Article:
char name[]="Rahul";
  extern char lname[]="sherma";
  
   void main()
    {
      clrscr();
      cout<<"intial value   : "<<i;             // print 0
      cout<<"\nFirst value  : "<<f;
      cout<<"\nComplete Name: "<<name<<" "<<lname;
      getch();
    }
OUTPUT:-
initial value: 0
First value : 3
Name : Rahul sherma

we can declare them as local variable only.


register storage specifiers

These are declared as locally in the auto variable but where the auto variable is stored in memory, the register variable is stored in the CPU register rather than saved in memory, so that they can be accessed sooner than other variables.

But if there is no space in the CPU register then at this stage, register variables will store in memory like auto variables.

register variable to declare the register keyword.

SYNTEX:

register data-type variable-name;

In below Program all of variables are called register variable

#include<iostream.h>
#include<conio.h>

void main()
 { 
  register int a;
  register int f=3;                // register variable declartion
  register char name[]="Rahul";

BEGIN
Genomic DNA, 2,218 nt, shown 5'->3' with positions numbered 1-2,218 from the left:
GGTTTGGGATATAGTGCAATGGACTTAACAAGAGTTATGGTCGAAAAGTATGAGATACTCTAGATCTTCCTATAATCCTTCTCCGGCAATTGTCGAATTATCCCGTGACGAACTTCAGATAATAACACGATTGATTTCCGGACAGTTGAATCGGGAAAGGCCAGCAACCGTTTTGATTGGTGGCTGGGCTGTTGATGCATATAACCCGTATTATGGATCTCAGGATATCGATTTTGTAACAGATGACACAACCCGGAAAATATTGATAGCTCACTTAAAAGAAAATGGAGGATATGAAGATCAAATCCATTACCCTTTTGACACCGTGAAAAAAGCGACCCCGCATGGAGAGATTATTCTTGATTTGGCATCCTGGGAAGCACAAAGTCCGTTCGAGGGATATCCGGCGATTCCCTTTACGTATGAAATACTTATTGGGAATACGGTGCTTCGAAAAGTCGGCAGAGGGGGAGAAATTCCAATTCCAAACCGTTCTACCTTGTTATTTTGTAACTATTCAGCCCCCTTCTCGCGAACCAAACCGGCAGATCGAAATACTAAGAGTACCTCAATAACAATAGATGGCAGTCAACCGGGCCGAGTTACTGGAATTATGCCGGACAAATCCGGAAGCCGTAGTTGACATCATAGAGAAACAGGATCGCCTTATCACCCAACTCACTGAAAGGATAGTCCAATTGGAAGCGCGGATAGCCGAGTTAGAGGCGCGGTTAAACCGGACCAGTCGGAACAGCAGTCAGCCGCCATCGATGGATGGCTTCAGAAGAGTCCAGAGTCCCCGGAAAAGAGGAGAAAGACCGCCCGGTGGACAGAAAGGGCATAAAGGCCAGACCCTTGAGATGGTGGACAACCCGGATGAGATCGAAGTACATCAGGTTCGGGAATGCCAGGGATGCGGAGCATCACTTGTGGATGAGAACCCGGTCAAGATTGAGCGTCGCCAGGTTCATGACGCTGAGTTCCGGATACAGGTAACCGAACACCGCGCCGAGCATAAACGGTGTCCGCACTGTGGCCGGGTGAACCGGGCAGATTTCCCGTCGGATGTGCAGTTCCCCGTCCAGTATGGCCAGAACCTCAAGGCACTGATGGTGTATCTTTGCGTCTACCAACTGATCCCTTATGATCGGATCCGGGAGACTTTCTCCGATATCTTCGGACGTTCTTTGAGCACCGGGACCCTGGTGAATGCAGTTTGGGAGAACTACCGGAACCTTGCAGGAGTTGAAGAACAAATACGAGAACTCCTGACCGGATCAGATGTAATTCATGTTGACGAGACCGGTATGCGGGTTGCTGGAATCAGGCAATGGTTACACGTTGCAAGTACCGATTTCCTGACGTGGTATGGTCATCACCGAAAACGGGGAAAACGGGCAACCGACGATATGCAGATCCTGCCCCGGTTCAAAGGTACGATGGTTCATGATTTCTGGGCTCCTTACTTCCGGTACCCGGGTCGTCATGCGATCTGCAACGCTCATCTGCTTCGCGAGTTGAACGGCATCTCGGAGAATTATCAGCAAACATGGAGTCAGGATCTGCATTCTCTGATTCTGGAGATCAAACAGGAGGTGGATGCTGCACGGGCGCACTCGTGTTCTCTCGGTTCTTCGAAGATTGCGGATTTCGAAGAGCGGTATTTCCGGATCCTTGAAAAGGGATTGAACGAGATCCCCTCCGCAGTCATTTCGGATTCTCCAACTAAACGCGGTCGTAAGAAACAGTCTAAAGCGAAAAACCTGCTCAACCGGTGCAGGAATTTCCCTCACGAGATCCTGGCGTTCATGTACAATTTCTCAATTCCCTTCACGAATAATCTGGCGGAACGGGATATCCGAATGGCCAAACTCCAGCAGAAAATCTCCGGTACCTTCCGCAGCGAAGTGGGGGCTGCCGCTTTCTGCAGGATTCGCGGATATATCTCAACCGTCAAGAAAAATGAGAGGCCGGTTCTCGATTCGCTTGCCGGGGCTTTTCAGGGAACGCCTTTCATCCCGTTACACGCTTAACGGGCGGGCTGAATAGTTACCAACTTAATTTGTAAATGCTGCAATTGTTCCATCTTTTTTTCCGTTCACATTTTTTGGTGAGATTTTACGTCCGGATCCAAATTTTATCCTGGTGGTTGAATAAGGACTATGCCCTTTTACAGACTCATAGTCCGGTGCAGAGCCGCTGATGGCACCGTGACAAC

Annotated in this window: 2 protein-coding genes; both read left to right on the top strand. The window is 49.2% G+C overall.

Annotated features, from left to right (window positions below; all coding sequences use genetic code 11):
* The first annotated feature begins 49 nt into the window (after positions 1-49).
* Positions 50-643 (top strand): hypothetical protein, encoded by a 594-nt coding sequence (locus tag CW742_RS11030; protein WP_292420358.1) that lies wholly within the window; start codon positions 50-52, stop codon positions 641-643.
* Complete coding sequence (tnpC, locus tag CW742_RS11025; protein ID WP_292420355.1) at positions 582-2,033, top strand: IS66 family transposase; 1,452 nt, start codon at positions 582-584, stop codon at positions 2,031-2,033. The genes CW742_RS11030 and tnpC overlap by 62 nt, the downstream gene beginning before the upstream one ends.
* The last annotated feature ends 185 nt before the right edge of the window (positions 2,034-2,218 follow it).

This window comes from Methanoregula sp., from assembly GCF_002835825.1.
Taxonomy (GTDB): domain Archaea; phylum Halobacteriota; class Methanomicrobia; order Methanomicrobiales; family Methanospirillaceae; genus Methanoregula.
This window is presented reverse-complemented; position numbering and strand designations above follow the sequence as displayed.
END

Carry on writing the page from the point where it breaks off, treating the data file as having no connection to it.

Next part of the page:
register int i;                  //only declare not intialized

  clrscr();

  cout<<"\ninitial value: "<<i;
  cout<<"\nFirst value  : "<<f;    // Garbage value will be printed
  cout<<"\nName         : "<<name;

  getch();
}
OUTPUT:-
initial value: 97234
First value  : 3
Name         : Rahul

 

static storage specifiers

The static variable is declared both global and local.
When a static variable is declared locally, it can only be accessed from within the function (in which it is declared) but does not destroy even when the function is terminated and remains in the program.

The value of the global static variable is static for each function i.e. Their value does not change for execution of every function. The static keyword is used to create a variable static variable.

SYNTEX:

static data-type variable-name;

Let’s try to understand it with the help of a program.

#include<iostream.h>
#include<conio.h>

//global declration of static variable
static s=3;                   // static variable initialzation
static i;                  // automatic initialized to zero

void main()
 {
   clrscr();
   void first();
   void second();
   static int f=4;                   // local static variable

   clrscr();
   cout<<"\nFirst value : "<<i;
   cout<<"\nSecond value : "<<s;
   cout<<"\nlocal static variable: "<<f;

    first();
    second();

   getch();
 }

 void first()               // first function defination
  {
     cout<<"\nFirst function: "<<s;
    /* cout<<"\nlocal static variable: "<<f; */         //can't execute
  }
 
  void second()                   // second function defination
  {
    cout<<"\nsecond function: "<<s;
  }

OUTPUT:
First value : 0
Second value : 3
local static variable: 4
First function: 3
second function:3

Note: – Local variable is used by a singe function while global variable can be accessed by all functions.